The Federal Reserve Board of Governors and the New York Department of Financial Services on Tuesday fined Goldman Sachs Group a total of $109.5 million to settle claims that it improperly shared customer information on foreign-exchange trades.
The Fed and the New York state department each fined Goldman Sachs $54.75 million, according to separate news releases from both agencies, which coordinated investigations of the firm.
Goldman Sachs "failed to detect and address its traders' use of electronic chatrooms to communicate with competitors about trading positions, including around benchmark fixes, and failed to detect and address the disclosure of confidential client information," according to the Fed release.
From 2008 to early 2013, according to NYDFS' release, Goldman Sachs FX traders, sometimes using code names to share confidential customer information, discussed potentially coordinating trading activity and other efforts that could improperly affect currency prices or disadvantage customers, and enable banks and traders to achieve higher FX trade profits.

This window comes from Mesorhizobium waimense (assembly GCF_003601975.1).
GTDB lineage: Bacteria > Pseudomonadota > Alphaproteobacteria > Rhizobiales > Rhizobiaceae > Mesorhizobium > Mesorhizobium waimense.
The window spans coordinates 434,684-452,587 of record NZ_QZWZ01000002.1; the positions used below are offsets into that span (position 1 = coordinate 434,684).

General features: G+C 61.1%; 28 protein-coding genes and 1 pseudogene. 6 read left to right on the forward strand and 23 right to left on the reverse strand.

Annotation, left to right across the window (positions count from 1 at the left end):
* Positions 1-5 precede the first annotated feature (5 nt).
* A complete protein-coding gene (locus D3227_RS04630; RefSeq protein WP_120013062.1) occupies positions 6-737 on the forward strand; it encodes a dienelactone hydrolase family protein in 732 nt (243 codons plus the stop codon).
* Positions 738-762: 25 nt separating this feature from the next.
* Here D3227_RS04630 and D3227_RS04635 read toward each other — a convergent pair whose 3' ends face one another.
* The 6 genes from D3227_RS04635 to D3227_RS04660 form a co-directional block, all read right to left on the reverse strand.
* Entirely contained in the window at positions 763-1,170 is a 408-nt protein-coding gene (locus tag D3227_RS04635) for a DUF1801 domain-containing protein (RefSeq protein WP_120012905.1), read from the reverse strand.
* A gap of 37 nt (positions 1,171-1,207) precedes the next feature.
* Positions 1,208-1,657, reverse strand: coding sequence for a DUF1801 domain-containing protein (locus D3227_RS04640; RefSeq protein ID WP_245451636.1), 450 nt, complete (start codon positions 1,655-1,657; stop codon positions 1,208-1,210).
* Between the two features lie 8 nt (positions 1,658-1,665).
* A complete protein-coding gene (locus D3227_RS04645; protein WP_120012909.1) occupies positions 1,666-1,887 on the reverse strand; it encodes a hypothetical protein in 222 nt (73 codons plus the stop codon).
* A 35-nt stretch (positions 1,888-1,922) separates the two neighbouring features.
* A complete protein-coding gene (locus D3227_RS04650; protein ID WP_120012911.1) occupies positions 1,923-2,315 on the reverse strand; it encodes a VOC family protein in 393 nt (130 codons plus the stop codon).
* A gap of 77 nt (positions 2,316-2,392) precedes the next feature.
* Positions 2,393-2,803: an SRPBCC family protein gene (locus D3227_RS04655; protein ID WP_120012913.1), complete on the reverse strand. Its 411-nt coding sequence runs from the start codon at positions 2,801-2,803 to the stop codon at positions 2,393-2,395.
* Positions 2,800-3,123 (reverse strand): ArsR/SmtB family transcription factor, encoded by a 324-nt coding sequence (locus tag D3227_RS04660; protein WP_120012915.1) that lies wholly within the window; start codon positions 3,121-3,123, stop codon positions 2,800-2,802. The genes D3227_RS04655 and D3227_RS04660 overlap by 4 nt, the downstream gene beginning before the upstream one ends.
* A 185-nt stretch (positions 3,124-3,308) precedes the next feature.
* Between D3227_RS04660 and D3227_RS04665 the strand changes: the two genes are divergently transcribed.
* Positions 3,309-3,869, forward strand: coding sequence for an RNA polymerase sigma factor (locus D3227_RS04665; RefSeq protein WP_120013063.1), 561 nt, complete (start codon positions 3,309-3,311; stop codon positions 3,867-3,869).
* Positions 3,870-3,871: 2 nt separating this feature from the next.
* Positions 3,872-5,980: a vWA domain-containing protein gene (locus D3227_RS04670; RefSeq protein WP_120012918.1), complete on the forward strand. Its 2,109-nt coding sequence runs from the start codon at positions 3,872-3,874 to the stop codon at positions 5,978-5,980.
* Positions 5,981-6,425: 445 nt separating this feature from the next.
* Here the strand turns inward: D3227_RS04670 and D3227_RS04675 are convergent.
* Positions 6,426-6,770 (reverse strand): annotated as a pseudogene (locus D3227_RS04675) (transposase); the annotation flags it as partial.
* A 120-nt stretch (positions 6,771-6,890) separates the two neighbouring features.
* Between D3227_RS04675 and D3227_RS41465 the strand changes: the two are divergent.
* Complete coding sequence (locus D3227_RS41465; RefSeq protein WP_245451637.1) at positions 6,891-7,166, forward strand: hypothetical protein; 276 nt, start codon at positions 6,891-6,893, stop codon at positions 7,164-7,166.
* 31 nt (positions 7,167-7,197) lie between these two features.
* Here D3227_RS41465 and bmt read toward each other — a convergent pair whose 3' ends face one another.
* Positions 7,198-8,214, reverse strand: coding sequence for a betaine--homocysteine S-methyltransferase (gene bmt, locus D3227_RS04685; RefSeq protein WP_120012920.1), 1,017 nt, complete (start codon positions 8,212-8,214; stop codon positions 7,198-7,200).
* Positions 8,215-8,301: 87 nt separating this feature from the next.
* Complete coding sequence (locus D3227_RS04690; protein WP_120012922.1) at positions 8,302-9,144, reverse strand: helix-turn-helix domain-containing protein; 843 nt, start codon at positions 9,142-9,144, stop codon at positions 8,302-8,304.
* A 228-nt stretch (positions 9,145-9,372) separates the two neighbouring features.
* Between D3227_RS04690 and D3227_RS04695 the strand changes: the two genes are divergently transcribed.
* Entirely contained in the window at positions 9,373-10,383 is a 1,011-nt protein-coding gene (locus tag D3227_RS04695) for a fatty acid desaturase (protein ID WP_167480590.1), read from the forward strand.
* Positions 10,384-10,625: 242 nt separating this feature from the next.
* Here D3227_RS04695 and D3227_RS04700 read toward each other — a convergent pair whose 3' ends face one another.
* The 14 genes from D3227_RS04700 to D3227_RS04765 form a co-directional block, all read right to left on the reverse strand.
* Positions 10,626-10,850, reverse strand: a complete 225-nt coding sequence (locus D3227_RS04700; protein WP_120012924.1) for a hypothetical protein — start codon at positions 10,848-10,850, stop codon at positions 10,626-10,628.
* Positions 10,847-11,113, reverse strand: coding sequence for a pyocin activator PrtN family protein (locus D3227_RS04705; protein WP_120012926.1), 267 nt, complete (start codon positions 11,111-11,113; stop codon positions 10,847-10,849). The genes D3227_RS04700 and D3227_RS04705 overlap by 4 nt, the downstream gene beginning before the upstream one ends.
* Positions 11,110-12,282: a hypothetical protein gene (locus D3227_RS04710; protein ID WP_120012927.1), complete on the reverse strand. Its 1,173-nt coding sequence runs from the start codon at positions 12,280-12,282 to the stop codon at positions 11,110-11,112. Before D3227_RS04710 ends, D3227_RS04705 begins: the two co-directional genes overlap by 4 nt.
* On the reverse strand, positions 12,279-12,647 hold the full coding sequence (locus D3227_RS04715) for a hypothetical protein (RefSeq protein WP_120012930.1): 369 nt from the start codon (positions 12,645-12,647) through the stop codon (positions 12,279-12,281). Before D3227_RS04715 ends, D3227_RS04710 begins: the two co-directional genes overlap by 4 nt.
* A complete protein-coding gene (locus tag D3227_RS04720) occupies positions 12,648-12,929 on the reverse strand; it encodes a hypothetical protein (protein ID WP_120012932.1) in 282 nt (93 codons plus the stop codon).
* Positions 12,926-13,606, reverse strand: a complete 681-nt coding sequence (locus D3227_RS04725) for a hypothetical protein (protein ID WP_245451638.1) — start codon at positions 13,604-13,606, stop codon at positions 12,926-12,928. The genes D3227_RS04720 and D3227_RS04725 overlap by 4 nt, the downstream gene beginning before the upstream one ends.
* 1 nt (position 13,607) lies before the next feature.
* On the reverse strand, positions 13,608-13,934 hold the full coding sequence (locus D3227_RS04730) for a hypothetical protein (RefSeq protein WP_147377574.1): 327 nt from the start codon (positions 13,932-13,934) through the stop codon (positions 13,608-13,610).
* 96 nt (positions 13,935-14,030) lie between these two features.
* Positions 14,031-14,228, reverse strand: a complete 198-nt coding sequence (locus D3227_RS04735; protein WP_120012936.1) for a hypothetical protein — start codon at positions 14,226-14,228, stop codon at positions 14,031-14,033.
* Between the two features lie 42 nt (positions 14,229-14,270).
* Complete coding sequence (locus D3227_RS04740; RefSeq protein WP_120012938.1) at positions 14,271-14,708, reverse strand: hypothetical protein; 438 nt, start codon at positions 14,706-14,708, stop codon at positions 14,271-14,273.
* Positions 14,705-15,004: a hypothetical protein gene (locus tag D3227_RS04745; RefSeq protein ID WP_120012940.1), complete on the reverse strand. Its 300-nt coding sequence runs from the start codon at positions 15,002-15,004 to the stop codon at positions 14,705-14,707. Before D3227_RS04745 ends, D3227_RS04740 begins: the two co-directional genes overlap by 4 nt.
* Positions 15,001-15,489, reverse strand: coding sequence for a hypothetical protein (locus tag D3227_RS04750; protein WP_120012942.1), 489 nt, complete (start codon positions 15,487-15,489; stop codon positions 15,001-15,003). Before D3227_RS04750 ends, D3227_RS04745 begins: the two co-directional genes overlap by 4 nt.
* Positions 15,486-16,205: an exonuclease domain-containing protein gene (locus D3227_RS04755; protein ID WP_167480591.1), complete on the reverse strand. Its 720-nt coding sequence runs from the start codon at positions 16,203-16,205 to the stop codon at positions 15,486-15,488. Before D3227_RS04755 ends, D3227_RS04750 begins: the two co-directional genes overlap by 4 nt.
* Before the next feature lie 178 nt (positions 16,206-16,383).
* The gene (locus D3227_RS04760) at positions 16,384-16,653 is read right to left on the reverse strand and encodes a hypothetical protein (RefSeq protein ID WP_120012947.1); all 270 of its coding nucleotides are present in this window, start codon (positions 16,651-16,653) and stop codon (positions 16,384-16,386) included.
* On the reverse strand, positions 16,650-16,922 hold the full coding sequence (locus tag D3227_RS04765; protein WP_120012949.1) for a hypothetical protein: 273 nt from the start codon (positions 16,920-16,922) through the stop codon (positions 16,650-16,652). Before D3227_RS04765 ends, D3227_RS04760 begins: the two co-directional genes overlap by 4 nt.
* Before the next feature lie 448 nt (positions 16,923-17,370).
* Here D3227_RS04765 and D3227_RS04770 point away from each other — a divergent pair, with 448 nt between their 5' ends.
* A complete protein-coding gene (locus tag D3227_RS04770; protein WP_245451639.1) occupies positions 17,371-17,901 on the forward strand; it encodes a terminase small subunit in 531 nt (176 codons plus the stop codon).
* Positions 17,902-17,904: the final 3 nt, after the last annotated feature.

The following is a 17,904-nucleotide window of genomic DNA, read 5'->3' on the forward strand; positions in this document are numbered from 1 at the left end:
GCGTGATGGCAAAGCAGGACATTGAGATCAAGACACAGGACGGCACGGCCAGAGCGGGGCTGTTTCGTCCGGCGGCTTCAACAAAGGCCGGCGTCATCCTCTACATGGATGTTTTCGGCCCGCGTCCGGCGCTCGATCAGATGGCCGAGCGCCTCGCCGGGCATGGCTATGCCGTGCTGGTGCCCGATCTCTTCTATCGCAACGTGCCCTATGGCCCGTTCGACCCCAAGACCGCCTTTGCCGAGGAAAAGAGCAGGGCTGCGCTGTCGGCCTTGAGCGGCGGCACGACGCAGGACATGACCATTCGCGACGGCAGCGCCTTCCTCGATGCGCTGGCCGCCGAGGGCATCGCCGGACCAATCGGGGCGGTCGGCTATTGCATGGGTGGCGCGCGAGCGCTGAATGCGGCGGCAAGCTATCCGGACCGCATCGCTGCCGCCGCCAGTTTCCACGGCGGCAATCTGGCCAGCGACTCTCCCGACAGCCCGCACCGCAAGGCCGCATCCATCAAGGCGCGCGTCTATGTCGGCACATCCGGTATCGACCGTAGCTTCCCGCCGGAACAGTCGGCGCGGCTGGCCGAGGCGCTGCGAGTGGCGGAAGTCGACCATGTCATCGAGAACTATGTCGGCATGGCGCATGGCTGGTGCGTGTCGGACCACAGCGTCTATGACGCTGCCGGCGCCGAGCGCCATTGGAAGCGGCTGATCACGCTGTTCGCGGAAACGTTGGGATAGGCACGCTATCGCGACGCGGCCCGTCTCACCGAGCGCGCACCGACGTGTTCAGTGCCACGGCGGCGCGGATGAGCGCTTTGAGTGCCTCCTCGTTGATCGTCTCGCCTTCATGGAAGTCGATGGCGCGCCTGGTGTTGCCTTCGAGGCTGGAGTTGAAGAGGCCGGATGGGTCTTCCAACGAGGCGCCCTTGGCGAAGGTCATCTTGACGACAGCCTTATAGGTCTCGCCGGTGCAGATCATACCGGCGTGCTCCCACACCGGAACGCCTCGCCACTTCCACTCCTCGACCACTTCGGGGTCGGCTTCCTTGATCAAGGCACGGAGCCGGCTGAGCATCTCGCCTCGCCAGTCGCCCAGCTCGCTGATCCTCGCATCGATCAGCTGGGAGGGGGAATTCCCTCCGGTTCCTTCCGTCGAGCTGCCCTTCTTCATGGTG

Goldman Sachs said in a statement, "We are pleased to have resolved the Federal Reserve Board's and New York Department of Financial Services' respective reviews and appreciate their recognition that we have already taken significant steps to enhance our policies and procedures."
The Fed and New York announcements are the latest by international regulators of fines against banks for FX manipulation, the largest being a combined $3.4 billion in penalties in November 2014 against Citibank, HSBC, J.P. Morgan Chase, Royal Bank of Scotland and UBS from regulators in the U.S., U.K. and Switzerland.